Guest post by Seth Bringman
If the pundits are right, the best the Republican Party has to offer the country is a moderate-turned-Tea Party-extremist corporate buyout specialist and the man singularly responsible for the failed Bush policies that brought about the greatest economic crisis since the Great Depression.
Mitt Romney might actually be so full of himself that he wants to be his own Vice President. And if that’s the case, enter Rob Portman, a complete carbon copy of the presumptive nominee. He’s a white, male, middle aged, ultra-wealthy, predictable, uncharismatic, Tea Party-embracing supporter of policies that hurt America’s middle class. And he’s boring as all hell.
Can you imagine how inspiring Romney-Portman rallies will be? I can barely contain myself.
Mr. Portman is also joined at the hip to George W. Bush, someone Democrats revile, someone independents don’t like and someone Republicans would rather not talk about. After all, how often do we hear the Republican base waxing nostalgic about the Bush-Portman years?
Even Mitt Romney in 2008 said we needed change from Bush. And in this campaign, he says that his experience outside of Washington makes him qualified to be president. So perhaps it’s fitting for Romney to pick a decades-long Bush loyalist “ultimate Washington insider” as his running mate.
Portman embodies the very Bush policies that Americans now wholeheartedly reject – policies like the Bush tax cuts. Tax cuts for the wealthy didn’t help middle class Ohioans, and support for them is a big loser here in the populist Buckeye State.
While Portman would do little if anything to motivate the Republican base, he would do plenty to energize the Democratic side. Nothing gets labor riled up like job-killing trade deals, a policy Portman repeatedly championed. Given the uproar caused by Senate Bill 5, and Ohioans’ overwhelming rejection of John Kasich’s anti-union agenda, Romney would only further fan the flames of resentment by nominating labor’s enemy #1.
When it comes to Issue 2, it should not be lost that Rob Portman sat on the sidelines during the entire debate. Until recently (and even during the heat of the Issue 2 campaign), Portman’s campaign website stated that he supports collective bargaining rights for police officers and firefighters. But when those very rights were on the line, Portman submitted to John Kasich like the weak politician he is.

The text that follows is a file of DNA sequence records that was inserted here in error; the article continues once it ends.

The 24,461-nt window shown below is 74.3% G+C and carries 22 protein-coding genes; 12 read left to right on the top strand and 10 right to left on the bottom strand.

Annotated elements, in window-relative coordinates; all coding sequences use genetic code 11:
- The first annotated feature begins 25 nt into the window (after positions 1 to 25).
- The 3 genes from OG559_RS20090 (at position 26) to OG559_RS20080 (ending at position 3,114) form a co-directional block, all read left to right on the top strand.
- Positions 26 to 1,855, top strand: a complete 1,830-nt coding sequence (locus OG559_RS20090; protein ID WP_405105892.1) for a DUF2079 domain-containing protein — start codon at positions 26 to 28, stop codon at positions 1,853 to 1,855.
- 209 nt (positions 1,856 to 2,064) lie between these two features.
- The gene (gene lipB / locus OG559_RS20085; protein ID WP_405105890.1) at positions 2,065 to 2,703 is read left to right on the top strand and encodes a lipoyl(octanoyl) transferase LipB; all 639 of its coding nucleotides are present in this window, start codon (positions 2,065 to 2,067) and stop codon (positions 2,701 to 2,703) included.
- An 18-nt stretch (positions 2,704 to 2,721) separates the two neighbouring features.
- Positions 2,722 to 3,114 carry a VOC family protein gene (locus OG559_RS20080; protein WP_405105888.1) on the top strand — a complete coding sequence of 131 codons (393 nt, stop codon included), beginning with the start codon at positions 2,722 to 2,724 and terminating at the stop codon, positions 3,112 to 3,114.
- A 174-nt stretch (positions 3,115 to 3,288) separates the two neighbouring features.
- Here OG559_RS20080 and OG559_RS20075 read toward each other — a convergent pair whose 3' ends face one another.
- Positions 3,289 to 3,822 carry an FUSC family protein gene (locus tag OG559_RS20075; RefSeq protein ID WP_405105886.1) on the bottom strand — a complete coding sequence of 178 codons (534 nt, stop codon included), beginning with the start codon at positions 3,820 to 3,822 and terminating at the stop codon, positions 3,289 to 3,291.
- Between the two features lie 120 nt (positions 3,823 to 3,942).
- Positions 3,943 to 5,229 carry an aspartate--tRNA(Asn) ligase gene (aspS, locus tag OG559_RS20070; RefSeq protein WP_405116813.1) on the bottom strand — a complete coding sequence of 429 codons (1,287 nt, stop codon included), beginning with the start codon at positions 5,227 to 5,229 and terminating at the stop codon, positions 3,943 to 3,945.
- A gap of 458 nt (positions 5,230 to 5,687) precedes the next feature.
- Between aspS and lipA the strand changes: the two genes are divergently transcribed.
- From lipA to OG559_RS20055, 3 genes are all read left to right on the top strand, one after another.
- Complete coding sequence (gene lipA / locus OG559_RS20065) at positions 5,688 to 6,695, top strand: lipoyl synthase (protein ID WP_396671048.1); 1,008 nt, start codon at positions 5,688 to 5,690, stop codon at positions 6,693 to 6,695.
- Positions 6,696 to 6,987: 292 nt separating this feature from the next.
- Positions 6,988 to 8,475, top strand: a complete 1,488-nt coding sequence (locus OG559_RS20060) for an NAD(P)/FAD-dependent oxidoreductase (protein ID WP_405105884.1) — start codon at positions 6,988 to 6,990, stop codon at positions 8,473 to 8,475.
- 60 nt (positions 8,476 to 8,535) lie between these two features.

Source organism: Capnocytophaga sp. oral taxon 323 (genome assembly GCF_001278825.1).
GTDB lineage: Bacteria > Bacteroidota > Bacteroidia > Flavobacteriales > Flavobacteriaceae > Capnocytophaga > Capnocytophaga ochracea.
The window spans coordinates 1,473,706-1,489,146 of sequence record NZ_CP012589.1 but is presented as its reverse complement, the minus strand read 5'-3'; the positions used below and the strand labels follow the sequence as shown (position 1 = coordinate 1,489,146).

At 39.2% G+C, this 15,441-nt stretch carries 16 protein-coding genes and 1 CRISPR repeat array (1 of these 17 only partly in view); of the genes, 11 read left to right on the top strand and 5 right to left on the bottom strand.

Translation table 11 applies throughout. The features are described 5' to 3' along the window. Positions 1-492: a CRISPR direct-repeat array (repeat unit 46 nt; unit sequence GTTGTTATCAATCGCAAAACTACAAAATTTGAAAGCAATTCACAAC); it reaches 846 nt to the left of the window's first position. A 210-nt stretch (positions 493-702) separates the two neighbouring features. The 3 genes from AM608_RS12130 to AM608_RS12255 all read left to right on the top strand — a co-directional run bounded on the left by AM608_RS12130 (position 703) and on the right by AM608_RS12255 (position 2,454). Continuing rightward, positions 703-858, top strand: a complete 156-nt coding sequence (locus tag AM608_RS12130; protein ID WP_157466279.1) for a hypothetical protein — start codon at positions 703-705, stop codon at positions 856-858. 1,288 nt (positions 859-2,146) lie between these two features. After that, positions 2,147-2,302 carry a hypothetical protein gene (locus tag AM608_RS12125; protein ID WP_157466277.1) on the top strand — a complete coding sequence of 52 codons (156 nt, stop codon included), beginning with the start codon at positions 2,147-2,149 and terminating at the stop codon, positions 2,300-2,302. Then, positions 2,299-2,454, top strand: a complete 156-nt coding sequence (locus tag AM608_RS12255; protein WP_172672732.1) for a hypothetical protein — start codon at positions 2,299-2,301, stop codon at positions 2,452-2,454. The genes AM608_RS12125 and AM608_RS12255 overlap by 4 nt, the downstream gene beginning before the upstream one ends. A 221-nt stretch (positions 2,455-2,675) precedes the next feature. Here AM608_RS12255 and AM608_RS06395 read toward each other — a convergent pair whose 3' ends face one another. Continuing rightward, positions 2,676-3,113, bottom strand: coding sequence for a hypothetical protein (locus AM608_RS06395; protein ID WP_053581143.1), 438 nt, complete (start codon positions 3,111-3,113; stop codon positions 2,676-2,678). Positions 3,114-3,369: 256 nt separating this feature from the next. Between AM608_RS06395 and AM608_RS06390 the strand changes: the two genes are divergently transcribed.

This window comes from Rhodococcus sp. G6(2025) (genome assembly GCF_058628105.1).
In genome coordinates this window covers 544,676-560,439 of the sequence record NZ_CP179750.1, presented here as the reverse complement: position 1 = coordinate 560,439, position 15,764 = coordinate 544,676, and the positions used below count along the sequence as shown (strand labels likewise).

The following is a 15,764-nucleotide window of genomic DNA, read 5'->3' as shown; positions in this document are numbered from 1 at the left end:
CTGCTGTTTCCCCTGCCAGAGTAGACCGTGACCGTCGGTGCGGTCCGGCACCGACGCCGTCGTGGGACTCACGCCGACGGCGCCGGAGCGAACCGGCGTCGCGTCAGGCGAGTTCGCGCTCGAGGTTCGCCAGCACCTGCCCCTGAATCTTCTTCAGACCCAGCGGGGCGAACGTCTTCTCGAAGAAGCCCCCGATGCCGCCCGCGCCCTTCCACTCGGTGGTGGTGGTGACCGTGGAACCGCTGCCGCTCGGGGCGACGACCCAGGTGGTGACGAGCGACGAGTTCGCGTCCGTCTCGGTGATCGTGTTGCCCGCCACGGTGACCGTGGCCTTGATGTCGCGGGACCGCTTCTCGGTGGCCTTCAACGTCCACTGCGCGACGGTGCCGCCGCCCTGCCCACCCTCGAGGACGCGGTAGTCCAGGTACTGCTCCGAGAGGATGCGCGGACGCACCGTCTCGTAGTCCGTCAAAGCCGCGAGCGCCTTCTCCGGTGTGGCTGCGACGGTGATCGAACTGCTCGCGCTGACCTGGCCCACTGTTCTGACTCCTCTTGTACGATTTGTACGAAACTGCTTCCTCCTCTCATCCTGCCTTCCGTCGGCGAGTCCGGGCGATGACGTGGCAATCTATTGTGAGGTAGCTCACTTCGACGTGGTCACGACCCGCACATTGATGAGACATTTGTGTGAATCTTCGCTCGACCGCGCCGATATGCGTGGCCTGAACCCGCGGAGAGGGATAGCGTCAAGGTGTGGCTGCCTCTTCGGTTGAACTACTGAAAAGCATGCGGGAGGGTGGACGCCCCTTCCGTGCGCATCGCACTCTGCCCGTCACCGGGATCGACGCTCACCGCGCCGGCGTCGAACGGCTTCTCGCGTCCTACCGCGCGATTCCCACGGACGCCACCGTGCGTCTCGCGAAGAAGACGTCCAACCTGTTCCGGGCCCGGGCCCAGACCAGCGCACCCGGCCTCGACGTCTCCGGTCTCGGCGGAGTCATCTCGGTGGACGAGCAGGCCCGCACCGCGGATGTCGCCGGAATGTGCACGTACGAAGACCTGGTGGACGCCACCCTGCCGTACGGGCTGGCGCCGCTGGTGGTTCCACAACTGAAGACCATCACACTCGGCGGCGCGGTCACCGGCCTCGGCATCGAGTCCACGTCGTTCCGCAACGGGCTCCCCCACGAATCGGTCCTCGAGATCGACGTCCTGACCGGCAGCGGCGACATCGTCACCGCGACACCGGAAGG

And Portman’s contortionism when it comes to taxpayer-funded bailouts must make Mitt Romney blush. Portman opposed the auto rescue even though he supported the bank bailout and inexplicably asked local taxpayers to help bail out his family’s business in Lebanon, Ohio. (He reversed himself after I issued several press releases pointing out his hypocrisy.)
Like many Republicans, Portman has discovered that American auto manufacturers are doing a lot better these days. He probably realized that it was a mistake to join the likes of Mitt Romney in turning his back on Ohio’s autoworkers. So after calling the auto rescue a “lousy deal,” he has now changed his tune, pretending that he supported the auto industry all along. Sound familiar?
Let me also say that I am not among those who think Rob Portman will help Romney “lock down” Ohio or that he’s our “favorite son” or that he’s a “proven vote-getter” or whatever the latest pundit chatter is. Portman won a single statewide election in a GOP tidal wave against a vastly underfunded opponent. And his old stomping grounds are solid Republican territory anyhow.
Portman’s record went unexposed to most voters in 2010 because Lee Fisher was so vastly outspent that his message couldn’t cut through. Were Romney to pick Portman as his running mate, the Obama camp would have plenty of capacity to tell voters in Ohio and across America exactly who Rob Bush is.
As it stands, Ohioans still don’t know who Portman is after 16 months in the U.S. Senate. Only three in 10 Ohioans approve of the job he’s doing and a full 45 percent of Ohioans don’t even know enough about him to have an opinion.
Yet despite all of Portman’s failings and no evidence that he’d help the Republican ticket win Ohio, maybe Romney has found his guy. Go for it, Mitt.
Bringman was Ohio Democratic Party Communications Director from May of 2009 until his departure last month. He now works as a public relations consultant, heading the firm High Street Solutions.
No related stories.